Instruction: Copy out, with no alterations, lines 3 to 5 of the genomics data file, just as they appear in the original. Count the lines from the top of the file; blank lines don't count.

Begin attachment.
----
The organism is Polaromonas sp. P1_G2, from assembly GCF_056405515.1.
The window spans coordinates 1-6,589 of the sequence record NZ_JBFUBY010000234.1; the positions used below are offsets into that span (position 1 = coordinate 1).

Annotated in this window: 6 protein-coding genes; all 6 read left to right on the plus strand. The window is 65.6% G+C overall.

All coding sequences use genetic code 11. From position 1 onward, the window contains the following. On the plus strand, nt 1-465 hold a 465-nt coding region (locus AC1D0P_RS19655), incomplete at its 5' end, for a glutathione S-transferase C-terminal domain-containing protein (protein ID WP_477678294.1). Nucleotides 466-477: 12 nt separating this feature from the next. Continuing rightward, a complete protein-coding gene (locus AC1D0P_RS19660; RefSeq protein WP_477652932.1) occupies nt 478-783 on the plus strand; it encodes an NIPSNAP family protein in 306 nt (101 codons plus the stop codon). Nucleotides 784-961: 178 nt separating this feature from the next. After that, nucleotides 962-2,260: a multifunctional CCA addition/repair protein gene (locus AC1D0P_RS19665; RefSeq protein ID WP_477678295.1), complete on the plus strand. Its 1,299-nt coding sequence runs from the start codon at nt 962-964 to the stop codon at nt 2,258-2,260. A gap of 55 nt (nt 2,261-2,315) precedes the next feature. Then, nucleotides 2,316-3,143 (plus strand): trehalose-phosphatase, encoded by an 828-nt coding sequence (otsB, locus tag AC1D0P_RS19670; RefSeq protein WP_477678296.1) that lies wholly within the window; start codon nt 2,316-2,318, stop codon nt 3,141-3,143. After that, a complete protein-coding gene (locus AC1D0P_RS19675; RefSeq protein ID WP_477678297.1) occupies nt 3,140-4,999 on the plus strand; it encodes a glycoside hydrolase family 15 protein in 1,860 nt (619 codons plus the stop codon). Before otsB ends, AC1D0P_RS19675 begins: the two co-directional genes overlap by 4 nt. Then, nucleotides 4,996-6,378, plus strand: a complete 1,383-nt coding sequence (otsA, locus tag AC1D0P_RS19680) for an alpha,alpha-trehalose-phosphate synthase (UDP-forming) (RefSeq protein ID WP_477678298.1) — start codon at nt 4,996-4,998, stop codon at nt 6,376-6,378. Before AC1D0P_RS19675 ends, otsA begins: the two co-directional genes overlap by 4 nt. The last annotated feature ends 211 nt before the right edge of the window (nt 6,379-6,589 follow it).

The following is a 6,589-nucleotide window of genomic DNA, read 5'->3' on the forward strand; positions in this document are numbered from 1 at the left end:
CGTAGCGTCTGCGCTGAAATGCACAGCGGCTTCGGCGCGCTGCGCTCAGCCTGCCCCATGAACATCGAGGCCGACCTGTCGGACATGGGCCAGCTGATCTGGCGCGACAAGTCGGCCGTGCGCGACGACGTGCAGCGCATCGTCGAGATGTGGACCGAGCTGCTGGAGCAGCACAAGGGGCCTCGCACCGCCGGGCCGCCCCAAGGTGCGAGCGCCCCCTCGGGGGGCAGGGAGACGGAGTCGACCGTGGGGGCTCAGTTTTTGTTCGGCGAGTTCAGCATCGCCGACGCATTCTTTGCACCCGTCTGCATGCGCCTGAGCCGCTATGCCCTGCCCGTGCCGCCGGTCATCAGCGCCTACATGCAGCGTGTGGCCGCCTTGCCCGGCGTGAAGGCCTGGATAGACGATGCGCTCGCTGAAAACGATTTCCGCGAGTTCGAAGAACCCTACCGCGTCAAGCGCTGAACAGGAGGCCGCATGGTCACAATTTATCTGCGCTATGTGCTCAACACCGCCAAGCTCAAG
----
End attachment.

Annotated in this window: 6 protein-coding genes; all 6 read left to right on the plus strand. The window is 65.6% G+C overall.

All coding sequences use genetic code 11. From position 1 onward, the window contains the following. On the plus strand, nt 1-465 hold a 465-nt coding region (locus AC1D0P_RS19655), incomplete at its 5' end, for a glutathione S-transferase C-terminal domain-containing protein (protein ID WP_477678294.1). Nucleotides 466-477: 12 nt separating this feature from the next. Continuing rightward, a complete protein-coding gene (locus AC1D0P_RS19660; RefSeq protein WP_477652932.1) occupies nt 478-783 on the plus strand; it encodes an NIPSNAP family protein in 306 nt (101 codons plus the stop codon). Nucleotides 784-961: 178 nt separating this feature from the next. After that, nucleotides 962-2,260: a multifunctional CCA addition/repair protein gene (locus AC1D0P_RS19665; RefSeq protein ID WP_477678295.1), complete on the plus strand. Its 1,299-nt coding sequence runs from the start codon at nt 962-964 to the stop codon at nt 2,258-2,260. A gap of 55 nt (nt 2,261-2,315) precedes the next feature. Then, nucleotides 2,316-3,143 (plus strand): trehalose-phosphatase, encoded by an 828-nt coding sequence (otsB, locus tag AC1D0P_RS19670; RefSeq protein WP_477678296.1) that lies wholly within the window; start codon nt 2,316-2,318, stop codon nt 3,141-3,143. After that, a complete protein-coding gene (locus AC1D0P_RS19675; RefSeq protein ID WP_477678297.1) occupies nt 3,140-4,999 on the plus strand; it encodes a glycoside hydrolase family 15 protein in 1,860 nt (619 codons plus the stop codon). Before otsB ends, AC1D0P_RS19675 begins: the two co-directional genes overlap by 4 nt. Then, nucleotides 4,996-6,378, plus strand: a complete 1,383-nt coding sequence (otsA, locus tag AC1D0P_RS19680) for an alpha,alpha-trehalose-phosphate synthase (UDP-forming) (RefSeq protein ID WP_477678298.1) — start codon at nt 4,996-4,998, stop codon at nt 6,376-6,378. Before AC1D0P_RS19675 ends, otsA begins: the two co-directional genes overlap by 4 nt. The last annotated feature ends 211 nt before the right edge of the window (nt 6,379-6,589 follow it).

The following is a 6,589-nucleotide window of genomic DNA, read 5'->3' on the forward strand; positions in this document are numbered from 1 at the left end: